PUCL Bulletin, Nov., 2000

Population policy and Human Rights

Writ petition in the Supreme Court on population policy

Shri Ravi Kiran Jain, Senior advocate, Allahabad High Court has filed a writ petition under the Supreme Court of India under Article 32 of the constitution, which claims relief at the initial stage "to examine the policy of the government of India, if any, regarding stabilization of population of the country, find the causes for population exclusion and thereafter suggest remedial measurers". Further to monitor the stabilsation of population at least for a period of 10 years. A Supreme Court bench consisting of Chief Justice C. J. Dr. A. S. Anand, Mr. Justice Lahoti, and Mr. Justice Patel have directed by an order dated of October 9, 2000 the solicitor general of India should appear to assist the Court on the next date. The case has been directed to be listed after 4 weeks and is likely to come up in the list of November 6.

The important arguments advanced in the petition are on the following lines: -

Human Rights can be classified into 3 categories:

(a) Civil and political Rights.
(b) Economic, Social and Cultural Rights
(c) Collective Right to development.
The first categories of these rights are contained in part III of the Constitution of India under the heading of "fundamental Rights". The second and third category of rights are contained in part IV under the heading of "Directive principles of State Policy" which are Fundamental in the governance of the country" and it is the duty of the state to apply these principles in making laws."

The Directive principles exhort the state to ensure that citizens have and adequate means of livelihood, that the operation of the economic system and the ownership and control of the material resources of the country subserve the common good, that the health of the workers, including children, is not abused, and that special consideration be given to pregnant women. Workers, both agricultural and industrial as to have a standard of living that allows them to enjoy leisure and soicl and cultural opportunities. Among the primary duties of the State is the raising of the level of nutrition and the general standard of living of the people. The Principles express the hope that within ten years of the adoption of the constitution there will be compulsory primary education for children up to the age of 14 years. The other provisions of the principles seek equally to secure the renovation of Indian Society by improving the techniques of agriculture husbandry, cottage industry, etc.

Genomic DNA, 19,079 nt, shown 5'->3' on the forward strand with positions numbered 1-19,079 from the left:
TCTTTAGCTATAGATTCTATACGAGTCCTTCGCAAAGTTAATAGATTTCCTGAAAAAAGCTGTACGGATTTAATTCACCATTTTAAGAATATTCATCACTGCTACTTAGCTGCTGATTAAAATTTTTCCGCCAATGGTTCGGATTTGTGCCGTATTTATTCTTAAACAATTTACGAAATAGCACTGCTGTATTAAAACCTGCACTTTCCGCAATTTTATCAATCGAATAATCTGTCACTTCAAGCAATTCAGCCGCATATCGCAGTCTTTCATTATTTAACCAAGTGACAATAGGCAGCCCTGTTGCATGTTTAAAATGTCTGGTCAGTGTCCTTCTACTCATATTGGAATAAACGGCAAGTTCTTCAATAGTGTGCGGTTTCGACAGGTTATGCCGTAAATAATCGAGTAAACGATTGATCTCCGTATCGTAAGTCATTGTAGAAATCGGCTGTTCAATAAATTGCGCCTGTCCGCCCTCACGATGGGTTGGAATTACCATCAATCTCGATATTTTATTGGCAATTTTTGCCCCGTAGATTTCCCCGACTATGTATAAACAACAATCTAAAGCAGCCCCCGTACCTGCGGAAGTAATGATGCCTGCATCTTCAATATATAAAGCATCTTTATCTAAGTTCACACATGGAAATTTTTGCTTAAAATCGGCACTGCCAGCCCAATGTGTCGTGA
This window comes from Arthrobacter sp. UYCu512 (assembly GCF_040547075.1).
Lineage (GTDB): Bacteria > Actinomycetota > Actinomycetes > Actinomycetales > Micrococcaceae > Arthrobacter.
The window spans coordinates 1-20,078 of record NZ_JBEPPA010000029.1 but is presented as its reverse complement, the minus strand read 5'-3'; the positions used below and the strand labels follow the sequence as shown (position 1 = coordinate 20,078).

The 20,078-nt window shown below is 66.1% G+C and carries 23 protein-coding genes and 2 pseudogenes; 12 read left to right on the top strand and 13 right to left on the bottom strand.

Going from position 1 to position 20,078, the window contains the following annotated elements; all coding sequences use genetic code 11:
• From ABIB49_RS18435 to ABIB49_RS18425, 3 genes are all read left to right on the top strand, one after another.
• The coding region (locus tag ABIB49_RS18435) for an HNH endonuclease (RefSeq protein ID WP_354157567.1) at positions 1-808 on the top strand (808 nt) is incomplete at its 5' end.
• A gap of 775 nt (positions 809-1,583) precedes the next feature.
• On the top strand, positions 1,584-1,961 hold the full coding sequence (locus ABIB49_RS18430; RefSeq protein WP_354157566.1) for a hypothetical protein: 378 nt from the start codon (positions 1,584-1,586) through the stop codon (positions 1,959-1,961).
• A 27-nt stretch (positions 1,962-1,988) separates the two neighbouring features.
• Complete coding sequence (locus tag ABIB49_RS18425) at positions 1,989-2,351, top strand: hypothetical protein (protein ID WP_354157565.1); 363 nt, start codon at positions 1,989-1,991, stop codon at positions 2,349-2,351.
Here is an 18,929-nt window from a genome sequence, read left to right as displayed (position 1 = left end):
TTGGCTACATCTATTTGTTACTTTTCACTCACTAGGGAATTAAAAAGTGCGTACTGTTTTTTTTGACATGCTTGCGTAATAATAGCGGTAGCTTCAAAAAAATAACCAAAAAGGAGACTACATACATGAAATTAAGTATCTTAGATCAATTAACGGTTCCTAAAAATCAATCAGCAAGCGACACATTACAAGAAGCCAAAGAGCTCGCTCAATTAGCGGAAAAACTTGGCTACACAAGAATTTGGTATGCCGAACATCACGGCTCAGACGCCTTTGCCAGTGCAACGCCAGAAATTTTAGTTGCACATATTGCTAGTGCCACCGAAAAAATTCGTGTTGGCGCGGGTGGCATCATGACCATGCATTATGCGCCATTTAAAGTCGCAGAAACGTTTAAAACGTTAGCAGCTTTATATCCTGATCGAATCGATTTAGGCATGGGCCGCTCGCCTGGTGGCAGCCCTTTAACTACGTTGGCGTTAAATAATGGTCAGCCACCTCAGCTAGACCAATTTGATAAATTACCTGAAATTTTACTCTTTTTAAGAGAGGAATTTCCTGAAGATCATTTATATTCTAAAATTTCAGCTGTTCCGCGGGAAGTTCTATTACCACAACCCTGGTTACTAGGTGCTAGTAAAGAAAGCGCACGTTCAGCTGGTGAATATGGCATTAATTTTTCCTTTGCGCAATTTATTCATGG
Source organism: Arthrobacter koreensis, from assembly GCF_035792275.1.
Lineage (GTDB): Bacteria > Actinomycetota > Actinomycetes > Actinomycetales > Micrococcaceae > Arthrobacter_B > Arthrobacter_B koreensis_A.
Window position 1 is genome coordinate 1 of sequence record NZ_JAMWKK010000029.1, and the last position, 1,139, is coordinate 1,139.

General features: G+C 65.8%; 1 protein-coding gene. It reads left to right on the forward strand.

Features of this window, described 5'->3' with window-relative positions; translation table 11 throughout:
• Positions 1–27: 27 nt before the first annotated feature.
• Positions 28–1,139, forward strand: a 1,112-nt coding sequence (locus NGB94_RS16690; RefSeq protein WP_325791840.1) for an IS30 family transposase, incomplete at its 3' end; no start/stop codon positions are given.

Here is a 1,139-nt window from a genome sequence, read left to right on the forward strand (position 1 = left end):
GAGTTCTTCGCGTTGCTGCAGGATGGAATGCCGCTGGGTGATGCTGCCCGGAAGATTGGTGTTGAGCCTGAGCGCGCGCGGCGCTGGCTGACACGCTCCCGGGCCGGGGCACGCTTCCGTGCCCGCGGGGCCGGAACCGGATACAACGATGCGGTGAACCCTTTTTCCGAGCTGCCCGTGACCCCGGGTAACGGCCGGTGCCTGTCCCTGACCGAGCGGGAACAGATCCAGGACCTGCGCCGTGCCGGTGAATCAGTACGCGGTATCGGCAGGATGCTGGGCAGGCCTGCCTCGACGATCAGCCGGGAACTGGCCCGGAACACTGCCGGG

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A little simple arithmetic will show that if the present rate of growth is allowed to continue unchecked the population of this country will be 160 crores 2025. In 1951 census it was 361 million. In 1967 it crossed 600 million marks and in early 2000 it has crossed 1000 million. This means that in 25 years between 1951-76 there was an increase of 24 million, but 24 years between, 1976 to 2000 there is further increase of 400 million. With this trend there will be further increase of 600 million by 2025.
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The national Human Rights commission (NHRC) in its Annual report of 1996-97 referring to the famous "Tryst with density" speech of Jawaharlal Nehru put6 a question to itself in the context of the statutory responsibility of promoting and protecting Human Rights in Para 2.1, 2.2 and 2.3 of the said report which are quoted below:

"2.1 This report is being written as India approaches the 50th anniversary of its independence. In words etched in the historical memory of the nation, its first prime Minister, speaking in the Constituent Assembly at mid night on 14-15 August 1947 said:
"Long ago we made a tryst with destiny and now the time comes when we shall redeem our piedge, not wholly or in full measure, but very substantially".

2.2 for this Commission, charged with the statutory responsibility of promoting and protecting Human Rights, it becomes necessary to ask:

Have we, 50 years after independence, done enough to redeem that pledge in terms of our compatriots? Has our pledge to the people of India, that their rights to life, liberty equality and the dignity of the individual, as guaranteed by our constitution and underwritten by our treaty commitments, been redeemed if "not wholly"; then "very substantially"?

2.3 the answer to these questions is complex and it can scarcely be the purpose of this Annual report to provide commentary on fifty years of independence. Yet the contours of the answer need to be delineated, if only to relate the commission's functions and efforts in 1996-97 with the realities of the nation as they are today, half a century after independence. What do the contours reveal"?

The elaborate answer to the NHRC to the aforesaid question is to be found in paragraph 2.4 to 2.16. A photocopy of the relevant extract of the report of the NHRC (1996-97) is enclosed herewith (Annexure-1). A perusal of Para 2.9 of the said report shows that: